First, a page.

You don't have to have the investing acumen of Warren Buffett or be a trust fund baby to start securing your financial future with investing success.

Since the stock market is our best hope for realizing our dreams, start investing today by putting away small sums of money every month. Then seek out undervalued small-cap stocks for your greatest returns. I like these because they offer opportunities for growth, while still being mostly overlooked by the big investors.

To find these future giants, we'll screen for stocks that have market values less than $3 billion, that had earnings surprises of 20% or more last quarter, and that are forecast to have long-term earnings growth potential of at least 20%. We'll filter our findings through the collective investing wisdom of the 160,000 members in our Motley Fool CAPS community. If the best and brightest CAPS players think these stocks hold potential, then we ought to take notice, too.

Here are some of the stocks this simple screen found:


Market Cap

Share Price

EPS Surprise

Avg. Analyst 5-Year EPS Est.

CAPS Rating
(out of 5)

DivX (Nasdaq: DIVX)

$242 million





iRobot (Nasdaq: IRBT)

$383 million





Orthovita (Nasdaq: VITA)

$327 million





Source: and Motley Fool CAPS.
NC = not calculable; VITA broke even vs. ($0.01) est.

Of course, this is not a list of stocks to buy. This is a starting point for more research. We need to look more closely at these companies to see if analysts' faith in them is well-founded, but we've got the CAPS community helping us, and starting with their favorites would be a good idea.

An alternative opportunity
When sound specialist Dolby Labs (NYSE: DLB) broke free from being just part of your stereo system, its technology ended up being a key component in theater sound systems and DVD players. It became an integral part of our television experience, digital cinema, mobile communications, and, through a partnership with Electronic Arts (Nasdaq: ERTS), even gaming.

I think we're seeing video software maker DivX at a similar inflection point that will take the stock much higher. Like Dolby at the start, its codecs were of humble beginnings, primarily a function of DVDs. But as the most recent quarter showed, its technology is going to be more widely distributed and DivX will become an important component of Internet video distribution. Sony's also allowing its video software to work with its new high-end Bravia line TVs and Samsung's Wave is the first mobile phone to get DivX certification for playing back 720p high-definition content.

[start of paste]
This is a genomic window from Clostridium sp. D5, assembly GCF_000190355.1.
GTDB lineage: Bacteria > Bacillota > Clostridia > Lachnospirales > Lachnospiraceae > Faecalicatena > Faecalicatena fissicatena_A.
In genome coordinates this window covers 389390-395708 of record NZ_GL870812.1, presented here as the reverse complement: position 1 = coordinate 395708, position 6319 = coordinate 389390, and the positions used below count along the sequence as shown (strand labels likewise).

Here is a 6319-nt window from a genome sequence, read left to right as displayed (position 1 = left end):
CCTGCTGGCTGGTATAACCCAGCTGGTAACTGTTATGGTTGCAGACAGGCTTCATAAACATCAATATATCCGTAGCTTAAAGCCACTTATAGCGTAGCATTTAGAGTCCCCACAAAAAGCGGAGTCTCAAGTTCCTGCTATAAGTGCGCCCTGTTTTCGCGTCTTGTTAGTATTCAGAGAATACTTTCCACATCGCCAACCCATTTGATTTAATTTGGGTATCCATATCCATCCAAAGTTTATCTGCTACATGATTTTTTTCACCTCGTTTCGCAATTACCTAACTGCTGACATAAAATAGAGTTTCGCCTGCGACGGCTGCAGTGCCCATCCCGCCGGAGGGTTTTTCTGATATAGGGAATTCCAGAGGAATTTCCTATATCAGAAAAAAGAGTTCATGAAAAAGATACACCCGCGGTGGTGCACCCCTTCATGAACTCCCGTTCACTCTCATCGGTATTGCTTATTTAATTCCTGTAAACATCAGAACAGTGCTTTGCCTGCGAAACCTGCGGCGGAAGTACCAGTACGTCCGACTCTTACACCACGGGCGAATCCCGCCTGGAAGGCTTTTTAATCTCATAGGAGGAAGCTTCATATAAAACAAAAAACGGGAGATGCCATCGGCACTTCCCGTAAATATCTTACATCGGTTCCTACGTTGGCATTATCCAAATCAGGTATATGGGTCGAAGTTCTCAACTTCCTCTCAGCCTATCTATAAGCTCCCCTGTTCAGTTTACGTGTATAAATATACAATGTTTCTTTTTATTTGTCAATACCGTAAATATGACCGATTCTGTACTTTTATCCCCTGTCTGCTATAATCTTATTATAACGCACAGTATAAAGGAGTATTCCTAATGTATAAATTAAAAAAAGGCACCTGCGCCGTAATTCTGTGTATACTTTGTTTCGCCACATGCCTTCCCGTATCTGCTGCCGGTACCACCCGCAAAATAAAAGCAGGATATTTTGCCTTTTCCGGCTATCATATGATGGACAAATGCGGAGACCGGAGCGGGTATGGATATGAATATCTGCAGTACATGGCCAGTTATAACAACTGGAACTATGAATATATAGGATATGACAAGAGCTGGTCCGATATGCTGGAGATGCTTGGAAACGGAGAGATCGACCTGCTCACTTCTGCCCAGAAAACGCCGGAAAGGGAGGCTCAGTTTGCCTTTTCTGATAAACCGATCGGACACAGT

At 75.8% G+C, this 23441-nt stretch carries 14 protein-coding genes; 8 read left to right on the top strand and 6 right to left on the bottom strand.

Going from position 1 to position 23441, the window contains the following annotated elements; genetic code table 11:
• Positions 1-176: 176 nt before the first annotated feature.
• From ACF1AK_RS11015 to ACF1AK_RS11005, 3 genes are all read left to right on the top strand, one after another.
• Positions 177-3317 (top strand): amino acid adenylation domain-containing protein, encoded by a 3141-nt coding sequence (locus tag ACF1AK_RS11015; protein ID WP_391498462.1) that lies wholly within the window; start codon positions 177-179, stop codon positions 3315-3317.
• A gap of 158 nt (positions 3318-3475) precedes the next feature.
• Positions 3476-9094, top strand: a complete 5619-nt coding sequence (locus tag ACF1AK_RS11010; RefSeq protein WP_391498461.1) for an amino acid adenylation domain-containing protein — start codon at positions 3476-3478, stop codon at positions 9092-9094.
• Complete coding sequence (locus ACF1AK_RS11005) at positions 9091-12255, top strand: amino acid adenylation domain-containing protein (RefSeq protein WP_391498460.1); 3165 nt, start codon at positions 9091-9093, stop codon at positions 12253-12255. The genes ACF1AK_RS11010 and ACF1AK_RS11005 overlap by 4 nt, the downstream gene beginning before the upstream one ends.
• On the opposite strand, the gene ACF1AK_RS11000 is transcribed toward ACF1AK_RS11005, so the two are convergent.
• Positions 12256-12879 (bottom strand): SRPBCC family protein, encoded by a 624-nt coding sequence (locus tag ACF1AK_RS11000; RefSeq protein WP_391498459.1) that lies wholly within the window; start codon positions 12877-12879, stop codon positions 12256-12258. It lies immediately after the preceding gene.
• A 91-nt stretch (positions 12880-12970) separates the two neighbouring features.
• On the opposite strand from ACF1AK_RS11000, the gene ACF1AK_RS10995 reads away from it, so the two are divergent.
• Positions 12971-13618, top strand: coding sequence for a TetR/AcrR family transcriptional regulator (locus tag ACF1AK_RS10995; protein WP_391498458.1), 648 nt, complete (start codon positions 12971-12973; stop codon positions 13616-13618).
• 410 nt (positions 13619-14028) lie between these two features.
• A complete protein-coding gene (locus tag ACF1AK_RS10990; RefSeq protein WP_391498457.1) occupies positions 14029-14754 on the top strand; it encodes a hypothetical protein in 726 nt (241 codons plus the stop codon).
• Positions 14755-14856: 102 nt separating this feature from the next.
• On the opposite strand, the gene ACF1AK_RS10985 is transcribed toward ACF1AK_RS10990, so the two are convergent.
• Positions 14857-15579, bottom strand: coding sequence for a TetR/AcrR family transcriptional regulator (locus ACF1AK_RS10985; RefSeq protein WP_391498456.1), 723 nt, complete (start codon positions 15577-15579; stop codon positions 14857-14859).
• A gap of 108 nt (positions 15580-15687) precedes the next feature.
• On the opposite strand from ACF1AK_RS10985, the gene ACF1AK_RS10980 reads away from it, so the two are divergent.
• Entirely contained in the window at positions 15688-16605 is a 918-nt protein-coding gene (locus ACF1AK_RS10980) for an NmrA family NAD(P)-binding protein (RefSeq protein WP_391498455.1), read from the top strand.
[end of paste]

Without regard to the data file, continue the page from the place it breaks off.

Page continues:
However, while CAPS All-Star tenmiles appreciates the mountains of cash the company has, this member believes the stock valuation has gotten ahead of itself. CAPS member mediaz, on the other hand, sees DivX as a long-term play and industry leader:

Solid video codec solutions with strong market recognition and penetration. Will be one of the leaders of the Internet media evolution to mobile and TV devices.

Clear the decks
There's a similar dichotomy of opinion on automated vacuum cleaner maker iRobot. Both grifs9473 and TMFDitty are frustrated by a lack of new development on a successor to the Roomba, but TMFDitty likes the torrid growth on the government contract side and believes the stock's valuation marks it as undervalued:

I've real concern about iRobot's seeming inability to move beyond Roombas/Scoobas on the home front. That said, its military division is going gangbusters, inventory and cash flow issues are all behind it, and the price-to-free cash flow ratio looks too good to resist. I've pegged this one as 50% undervalued -- if it can deliver the growth rate it's supposed to.

Patch it up
In home repair, once you fix the underlying problem, the remaining cracks can be covered up with a little bit of plaster. So you have to like a company like Orthovita, which makes a product that does for your bones what joint compound does for your home's walls.

When smoothed over bones, particularly fractured vertebrae or bones pocked by osteoporosis, the Plexiglas-like Cortoss creates a hard shell that fills in and supports the bone. CAPS member greedwhenfearful likens it to "bone spackle" and looks for tremendous growth opportunities in the years ahead:

A small cap 285 million health care play with a great product, Cortoss (aka bone spackle), that just received FDA approval. VITA should turn profitable for the first time in a decade. Trades for about 1 times sales. Under wall street's Radar with only 6 analysts covering.

The risk here is that this is a very competitive market, ranging from other small caps like Osteotech, which promotes several bone grafting technologies, to larger rivals like Integra Life Sciences (Nasdaq: IART) and even Johnson & Johnson (NYSE: JNJ). Some of these competitors are obviously better funded, but that also means they might find Orthovita would make a nice addition to their portfolio.

Foolish final thoughts
Stock investing is not brain surgery. Finding good, undervalued companies is not as difficult as the professionals want you to think. You just have to commit to starting now, and do so regularly. Now's the time to begin!

iRobot and Orthovita are Motley Fool Rule Breakers recommendations. Dolby Laboratories, Electronic Arts, and Integra LifeSciences Holdings are Motley Fool Stock Advisor selections. Johnson & Johnson is a Motley Fool Income Investor recommendation. Motley Fool Options has recommended a buy calls position on Johnson & Johnson. Try any of our Foolish newsletter services today, free for 30 days.

Fool contributor Rich Duprey does not have a financial position in any of the stocks mentioned in this article. You can see his holdings here. The Motley Fool has a disclosure policy.